It is one of Hangzhou's big draws. The twelfth-century Song general, Yuefei is considered a hero in modern China thanks to his unquestioning patriotism. Having emerged victorious from a war against nomadic invaders from the north, he was falsely charged with treachery by a jealous prime minister, found guilty and executed at the age of 39. However, twenty years after his death, the next emperor annulled all charges against him and had him reburied here with full honors. People often come to show respects to this heroic martyr. In the two side halls of the temple are 120 tablets; the tablets are engraved with Yue Fei's poems as well as eulogies to him by noted figures.
Yue Fei (March 17, 1103 - January 27, 1142) was a Chinese patriot and nationalist military leader who fought for the Southern Song Dynasty against the Jurchen armies of the Jin Dynasty. Since his death, Yue Fei has evolved into the standard model of loyalty in Chinese culture.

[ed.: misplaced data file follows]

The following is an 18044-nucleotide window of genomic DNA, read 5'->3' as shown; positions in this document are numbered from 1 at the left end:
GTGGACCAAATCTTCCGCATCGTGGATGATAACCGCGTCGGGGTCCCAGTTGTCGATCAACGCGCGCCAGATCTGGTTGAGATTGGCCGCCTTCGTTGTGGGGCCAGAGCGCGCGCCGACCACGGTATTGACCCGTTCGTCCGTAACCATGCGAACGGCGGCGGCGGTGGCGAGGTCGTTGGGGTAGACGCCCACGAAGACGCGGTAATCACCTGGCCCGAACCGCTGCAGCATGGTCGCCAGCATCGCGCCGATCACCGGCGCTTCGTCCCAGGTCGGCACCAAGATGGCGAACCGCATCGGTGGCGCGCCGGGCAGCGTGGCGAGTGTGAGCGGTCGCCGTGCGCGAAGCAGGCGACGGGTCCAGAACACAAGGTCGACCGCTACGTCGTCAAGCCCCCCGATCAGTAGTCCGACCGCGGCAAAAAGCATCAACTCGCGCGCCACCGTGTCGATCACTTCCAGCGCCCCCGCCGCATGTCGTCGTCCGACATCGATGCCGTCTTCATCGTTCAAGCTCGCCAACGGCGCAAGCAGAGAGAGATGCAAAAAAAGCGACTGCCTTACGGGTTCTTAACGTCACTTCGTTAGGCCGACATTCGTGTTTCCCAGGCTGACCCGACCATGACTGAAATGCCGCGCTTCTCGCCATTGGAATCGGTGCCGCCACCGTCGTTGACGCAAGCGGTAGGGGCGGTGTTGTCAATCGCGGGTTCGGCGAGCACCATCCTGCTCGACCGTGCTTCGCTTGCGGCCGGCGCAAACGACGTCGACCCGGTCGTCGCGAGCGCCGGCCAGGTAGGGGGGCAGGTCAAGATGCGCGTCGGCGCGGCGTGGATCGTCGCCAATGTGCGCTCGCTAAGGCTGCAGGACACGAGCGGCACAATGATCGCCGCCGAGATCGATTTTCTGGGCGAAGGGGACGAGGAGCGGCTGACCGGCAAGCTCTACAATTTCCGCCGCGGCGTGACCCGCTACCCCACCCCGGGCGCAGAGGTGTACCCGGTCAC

The Mausoleum of General Yue Fei has been demolished and renovated several times. The existing one was rebuilt in 1715 in the Qing Dynasty (1644 - 1911) and comprehensively repaired in 1979.
Occupying an area of four acres, the Mausoleum of General Yue Fei is located at the southern foot of Qixia Hill near the West Lake. Entering the gate with double eaves, a patio with towering trees on both sides is found. The Shrine of Remembrance, the main hall, is right in the center. To the west of the main hall is a yard. There are two corridors exhibiting poems written to commend Yue Fei. Facing the tomb are four iron sculptures, including Qin Kuai the chief plotter, in kneeling position. Concerning these sculptures, people wanted them to atone for their crime forever.